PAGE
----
• Intensivist Jeffrey DellaVolpe found that the survival rate was 75% among COVID patients treated with ECMO first, without going on a ventilator, compared to around 50% for ventilated patients on ECMO.
  • One reason was that ECMO-first patients could remain awake and work with physical therapists, as ECMO does not require sedation like ventilators.

3. How did ECMO transform the care of COVID-19 patients in the ICU?

  • ECMO allowed some COVID patients to be awake, walking, and engaging in activities while their lungs healed, rather than being sedated and on a ventilator.
  • This transformed the typically hushed and sepulchral ICU environment, with the potential for ICUs to become "full of walking, talking patients" on ECMO.

[03] Expanding the Use of ECMO

1. How is ECMO being used to treat cardiac arrest patients?

  • Emergency physician Jon Marinaro is using ECMO to treat cardiac arrest patients, as it can take over the work of the heart until it is restarted.
  • In a randomized study, 43% of cardiac arrest patients treated with ECMO and CPR survived, compared to only 6% with CPR alone.
  • Marinaro has been able to save patients who received over an hour of CPR with no improvement, which would normally be considered unsurvivable.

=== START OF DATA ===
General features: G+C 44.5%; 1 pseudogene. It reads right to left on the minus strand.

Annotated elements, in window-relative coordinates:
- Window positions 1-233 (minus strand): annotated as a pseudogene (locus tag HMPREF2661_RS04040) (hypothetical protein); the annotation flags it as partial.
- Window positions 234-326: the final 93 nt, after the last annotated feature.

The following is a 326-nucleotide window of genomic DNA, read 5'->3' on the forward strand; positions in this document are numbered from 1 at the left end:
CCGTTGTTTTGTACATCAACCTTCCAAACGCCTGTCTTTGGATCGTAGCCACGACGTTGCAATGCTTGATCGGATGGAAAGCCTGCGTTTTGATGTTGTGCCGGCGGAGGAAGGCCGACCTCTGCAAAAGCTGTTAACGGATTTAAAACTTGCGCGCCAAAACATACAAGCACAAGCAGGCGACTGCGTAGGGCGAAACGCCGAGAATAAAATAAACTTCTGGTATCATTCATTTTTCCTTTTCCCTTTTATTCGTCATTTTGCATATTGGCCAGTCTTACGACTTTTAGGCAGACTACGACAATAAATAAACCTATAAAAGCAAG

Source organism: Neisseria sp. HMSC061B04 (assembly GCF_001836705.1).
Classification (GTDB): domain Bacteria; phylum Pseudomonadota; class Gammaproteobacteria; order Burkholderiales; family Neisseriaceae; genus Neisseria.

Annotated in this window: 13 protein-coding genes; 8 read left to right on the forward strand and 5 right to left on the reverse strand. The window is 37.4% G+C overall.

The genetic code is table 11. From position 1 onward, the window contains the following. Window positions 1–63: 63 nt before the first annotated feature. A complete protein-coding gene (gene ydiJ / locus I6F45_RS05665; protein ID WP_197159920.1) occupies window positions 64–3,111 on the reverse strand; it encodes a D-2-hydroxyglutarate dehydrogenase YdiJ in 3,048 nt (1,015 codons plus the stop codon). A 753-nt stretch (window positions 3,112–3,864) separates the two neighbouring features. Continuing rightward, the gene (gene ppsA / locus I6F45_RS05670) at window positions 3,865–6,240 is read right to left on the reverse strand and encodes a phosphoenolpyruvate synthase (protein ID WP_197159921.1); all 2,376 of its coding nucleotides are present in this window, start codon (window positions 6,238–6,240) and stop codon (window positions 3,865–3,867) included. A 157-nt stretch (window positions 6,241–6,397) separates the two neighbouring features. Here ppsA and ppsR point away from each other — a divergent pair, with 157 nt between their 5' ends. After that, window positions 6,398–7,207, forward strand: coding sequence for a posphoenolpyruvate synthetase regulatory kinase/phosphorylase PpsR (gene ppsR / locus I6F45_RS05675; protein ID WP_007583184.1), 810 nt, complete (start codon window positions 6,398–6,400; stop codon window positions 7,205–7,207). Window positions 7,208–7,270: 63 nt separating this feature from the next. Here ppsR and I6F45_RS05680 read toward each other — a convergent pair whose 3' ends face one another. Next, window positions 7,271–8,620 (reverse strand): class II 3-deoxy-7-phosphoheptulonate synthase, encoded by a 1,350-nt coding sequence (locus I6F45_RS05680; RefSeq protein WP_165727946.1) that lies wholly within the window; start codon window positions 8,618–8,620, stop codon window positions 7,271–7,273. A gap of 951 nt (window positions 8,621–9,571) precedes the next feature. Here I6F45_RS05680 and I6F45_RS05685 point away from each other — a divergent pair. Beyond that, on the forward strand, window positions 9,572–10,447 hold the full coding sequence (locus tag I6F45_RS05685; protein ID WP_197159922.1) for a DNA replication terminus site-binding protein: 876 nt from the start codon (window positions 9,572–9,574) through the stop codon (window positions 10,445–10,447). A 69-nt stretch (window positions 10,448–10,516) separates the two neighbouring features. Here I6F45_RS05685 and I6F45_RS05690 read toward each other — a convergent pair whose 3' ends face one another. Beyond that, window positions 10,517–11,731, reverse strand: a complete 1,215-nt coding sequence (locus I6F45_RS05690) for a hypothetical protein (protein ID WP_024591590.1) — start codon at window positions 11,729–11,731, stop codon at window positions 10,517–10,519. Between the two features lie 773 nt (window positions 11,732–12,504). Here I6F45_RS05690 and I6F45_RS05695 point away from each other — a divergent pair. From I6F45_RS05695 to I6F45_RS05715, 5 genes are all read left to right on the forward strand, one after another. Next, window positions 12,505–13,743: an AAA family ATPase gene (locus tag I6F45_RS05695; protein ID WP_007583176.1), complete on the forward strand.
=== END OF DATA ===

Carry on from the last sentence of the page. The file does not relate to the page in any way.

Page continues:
2. What challenges does the expanded use of ECMO present?

  • ECMO can keep patients alive indefinitely, even when there is no hope of recovery, leading to ethical dilemmas about when to discontinue treatment.
  • There are concerns that ECMO may become an expected default treatment, like CPR, even in cases where the chances of survival are low.
  • The high cost of ECMO, with median charges of $870,000 for COVID patients, raises questions about resource allocation.

[04] Ethical Dilemmas Surrounding ECMO

1. What ethical issues arise when ECMO keeps patients alive with no hope of recovery?

  • ECMO can keep patients alive and conscious in a "precarious form of existence" with no prospect of long-term survival, raising questions about traditional definitions of life and death.
  • Decisions about when to discontinue ECMO treatment involve delivering a "death sentence" and can create profound ethical dilemmas for medical teams.

2. How do patient expectations and legal considerations complicate ECMO decisions?

  • There is a concern that patients may come to expect ECMO as a default treatment, leading to its overuse even in cases where recovery is unlikely.
  • Lawsuits, such as a $10 million award against doctors for not offering ECMO, can pressure medical teams to provide the technology even when the prognosis is poor.

3. How are researchers working to address the ethical challenges of ECMO?

  • Bartlett's lab is exploring ways to get ECMO patients out of the ICU and even home, to avoid indefinite confinement.
  • Innovations like a wearable "mini-ECMO" and ECMO devices that secrete nitric oxide to prevent clotting could make the technology more portable and accessible.
  • Applying ECMO to organ transplantation could also transform the field, potentially eliminating wait lists and allowing more organs to be utilized.